Tag Archives: career change

A portfolio career: why it’s the only choice for working mums

19 Oct

image courtesy of http://streetphoto.com

I’ve left and gone back to work at least 3 times in the past few years. It’s not so much that I don’t know what I want, more that that kind of work just doesn’t quite do it for me anymore.  I mean I like working, I’m much happier working and am in no way a voluntary stay at home mum.  So I keep going back to work, hoping to find something different.  Maybe to find that I’M different.  But I don’t. The corporate life just doesn’t seem to “fit” anymore.

And then someone mentioned the idea of a “portfolio career”.  I quickly googled it “A tapestry or a variety of eclectic employment experiences that when combined are the equivalent of a full-time position”.  Hmmm, interesting.  I read on. “Portfolio careers offer more flexibility, variety, and freedom..” mmm sounds good “but also require organizational skills as well as risk tolerance.” Organisation skills – check, I’m the professional equivalent of a one-man band. Risk tolerance?  Heck, my mum just died so I, more than most know the value of grabbing life by the short and curlies. Check, check and double-check.  

“Portfolio careers are usually built around a collection of skills and interests”.  Bingo. Just like my mum I thrive on being busy and am never happy unless I’m doing 3,4,5 things at once. I’m rubbish at focussing on one thing at a time without getting bored / distracted / impatient. Plus, it’s not like we’re talking about anything very new, us mums have been doing this kind of thing for ages. And now you can get paid for it? Huzzah!

So I was sold.  I think the thing is that once you’ve been out of work for any period of time, you realise that the typical 9-5 doesn’t have to be the only way. When you’re in the midst of it, it feels like a given. It’s what people do, it’s what YOU do. Only when you take time off, for maternity leave or some other significant life event, and you’re away from the confines of an office during those missing daytime hours, do you start to notice there’s a whole other world out there.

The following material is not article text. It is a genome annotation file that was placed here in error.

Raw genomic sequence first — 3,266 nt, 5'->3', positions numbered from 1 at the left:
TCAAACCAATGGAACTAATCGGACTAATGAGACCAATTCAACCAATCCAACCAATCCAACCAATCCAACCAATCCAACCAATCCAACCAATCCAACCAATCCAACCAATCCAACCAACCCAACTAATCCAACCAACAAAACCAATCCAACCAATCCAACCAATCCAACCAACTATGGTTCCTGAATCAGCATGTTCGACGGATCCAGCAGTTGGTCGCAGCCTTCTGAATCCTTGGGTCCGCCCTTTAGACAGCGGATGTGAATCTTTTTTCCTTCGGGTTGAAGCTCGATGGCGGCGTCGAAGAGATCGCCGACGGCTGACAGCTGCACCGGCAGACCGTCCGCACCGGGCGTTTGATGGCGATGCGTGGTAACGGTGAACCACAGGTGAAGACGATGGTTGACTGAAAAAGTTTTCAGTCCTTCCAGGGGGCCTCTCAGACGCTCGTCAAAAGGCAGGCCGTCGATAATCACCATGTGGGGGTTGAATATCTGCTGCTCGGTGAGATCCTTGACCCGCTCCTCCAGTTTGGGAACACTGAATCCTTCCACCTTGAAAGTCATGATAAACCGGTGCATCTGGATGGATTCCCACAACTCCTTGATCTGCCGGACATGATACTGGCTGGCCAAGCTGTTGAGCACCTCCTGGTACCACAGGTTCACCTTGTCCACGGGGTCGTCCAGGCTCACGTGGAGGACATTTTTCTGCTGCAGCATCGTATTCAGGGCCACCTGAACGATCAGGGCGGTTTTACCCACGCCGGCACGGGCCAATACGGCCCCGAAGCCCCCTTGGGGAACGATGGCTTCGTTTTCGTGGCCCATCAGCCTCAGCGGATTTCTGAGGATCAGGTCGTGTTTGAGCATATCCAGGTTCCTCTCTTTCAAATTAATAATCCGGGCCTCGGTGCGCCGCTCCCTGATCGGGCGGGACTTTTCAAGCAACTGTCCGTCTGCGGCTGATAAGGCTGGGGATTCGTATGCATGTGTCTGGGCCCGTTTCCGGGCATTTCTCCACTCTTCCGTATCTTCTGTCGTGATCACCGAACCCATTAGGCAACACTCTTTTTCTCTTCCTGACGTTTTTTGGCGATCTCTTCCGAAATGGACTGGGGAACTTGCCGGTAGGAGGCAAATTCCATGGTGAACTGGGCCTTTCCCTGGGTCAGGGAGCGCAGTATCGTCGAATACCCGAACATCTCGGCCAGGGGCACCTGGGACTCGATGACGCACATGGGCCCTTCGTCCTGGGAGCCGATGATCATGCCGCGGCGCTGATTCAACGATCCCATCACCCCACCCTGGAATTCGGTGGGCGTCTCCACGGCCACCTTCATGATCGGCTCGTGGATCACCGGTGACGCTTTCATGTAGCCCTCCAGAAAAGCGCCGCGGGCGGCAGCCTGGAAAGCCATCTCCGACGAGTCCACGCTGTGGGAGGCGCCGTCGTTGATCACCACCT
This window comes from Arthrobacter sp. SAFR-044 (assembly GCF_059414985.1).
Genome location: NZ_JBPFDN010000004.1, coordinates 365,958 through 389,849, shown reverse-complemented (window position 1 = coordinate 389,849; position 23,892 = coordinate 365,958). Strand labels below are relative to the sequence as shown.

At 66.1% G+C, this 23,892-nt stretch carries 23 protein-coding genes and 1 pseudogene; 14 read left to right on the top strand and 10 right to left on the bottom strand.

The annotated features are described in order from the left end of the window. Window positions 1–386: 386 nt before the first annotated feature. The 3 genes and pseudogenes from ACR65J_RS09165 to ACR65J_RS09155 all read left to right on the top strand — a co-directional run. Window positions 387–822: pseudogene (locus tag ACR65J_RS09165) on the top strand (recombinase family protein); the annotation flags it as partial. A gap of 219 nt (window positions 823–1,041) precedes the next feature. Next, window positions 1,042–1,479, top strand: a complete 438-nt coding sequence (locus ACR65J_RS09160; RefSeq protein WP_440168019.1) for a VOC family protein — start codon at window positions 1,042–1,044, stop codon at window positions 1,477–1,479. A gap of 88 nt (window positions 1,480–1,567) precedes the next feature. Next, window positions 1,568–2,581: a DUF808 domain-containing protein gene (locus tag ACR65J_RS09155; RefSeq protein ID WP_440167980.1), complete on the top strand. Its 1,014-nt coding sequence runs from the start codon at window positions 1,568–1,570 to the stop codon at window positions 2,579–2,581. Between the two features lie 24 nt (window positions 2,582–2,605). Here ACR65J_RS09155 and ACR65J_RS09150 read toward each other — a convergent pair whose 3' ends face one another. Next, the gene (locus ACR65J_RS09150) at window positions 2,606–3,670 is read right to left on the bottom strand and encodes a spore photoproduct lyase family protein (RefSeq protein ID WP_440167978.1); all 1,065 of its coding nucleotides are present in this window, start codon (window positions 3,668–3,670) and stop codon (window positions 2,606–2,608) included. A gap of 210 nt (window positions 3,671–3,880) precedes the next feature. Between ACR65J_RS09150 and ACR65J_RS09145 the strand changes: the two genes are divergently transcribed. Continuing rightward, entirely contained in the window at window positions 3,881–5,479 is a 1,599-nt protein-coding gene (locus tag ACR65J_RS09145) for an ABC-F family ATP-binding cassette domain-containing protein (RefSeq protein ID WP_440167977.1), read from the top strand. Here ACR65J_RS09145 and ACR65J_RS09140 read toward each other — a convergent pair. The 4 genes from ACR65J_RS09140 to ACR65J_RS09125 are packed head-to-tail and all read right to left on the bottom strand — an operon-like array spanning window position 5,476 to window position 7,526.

Don’t get me wrong, I’m more than aware just how fortunate I am.  For many, work is an obligation not a choice. Liking it or being fulfilled by it doesn’t mean jack. So lucky? Yes of course.  I’d still rather have my mum.  But if losing her means I have this chance to do something that fits me better, that gives us a better balance in our family life, well I reckon my mum would have been made up.

And if you want to know what the portfolio looks like, and how its risk/reward ratio stacks up? Well, you’ll just have to wait and see.

third life crisis

10 Sep

I thought about becoming a teacher recently. Well what 30 something middle class woman hasn’t?

That’s after i tried the studying thing, considered freelance writing, bought a piano to revisit my musical days, investigated ballroom dancing, cookery classes and cake decorating. And of course, as you know, i was set to do the charity thing before i got fired for being unkind about fat people. (Bigots, hear me, it was about BIGOTS!)

But the teacher thing comes back every now and then, and i haven’t put it to bed yet. I was seriously put off yesterday though when a newly qualified teacher (male) told me at a kiddies party that to be a successful teacher you could never ever show any signs of weakness, and that truth be told it was best to make the kids hate and fear you.

All this about primary school teaching. Ouch.

Actually this 3rd life wobble seems amusingly common amongst us 30 somethings. We spend our third decade trying to come up with the “idea” that will see ourselves as our own boss, inspire the nation to spend their hard earned cash on getting us rich quick, sending us spirally up the ladder of social mobility and into a detached house in Surrey with a downstairs toilet and concertina patio doors.

Truth be told, most of us just don’t have the brains or the balls. The best idea we manage to come up with was patented in the 1970s or sees us as yet another cafebar casualty licking cappucino froth from our open wounds.

So we get real, resume kissing our git of a boss’s arse because we need to carry a few holiday days over, and knuckle down to the daily 9-5 grind with a hiss and a false grin.

Or we start thinking about teaching.

It only takes a year to train, and the pays not too bad. All the best reasons for becoming a teacher. So what if the kids are our future?

But them someone comes along and tells you it’s no easy road these days and you’ll have to develop nerves of steel and an iron grip.

Hmmm, maybe that idea of mine could work after all? Now all i need to do is work out how to sew some wheels onto a pair of shoes….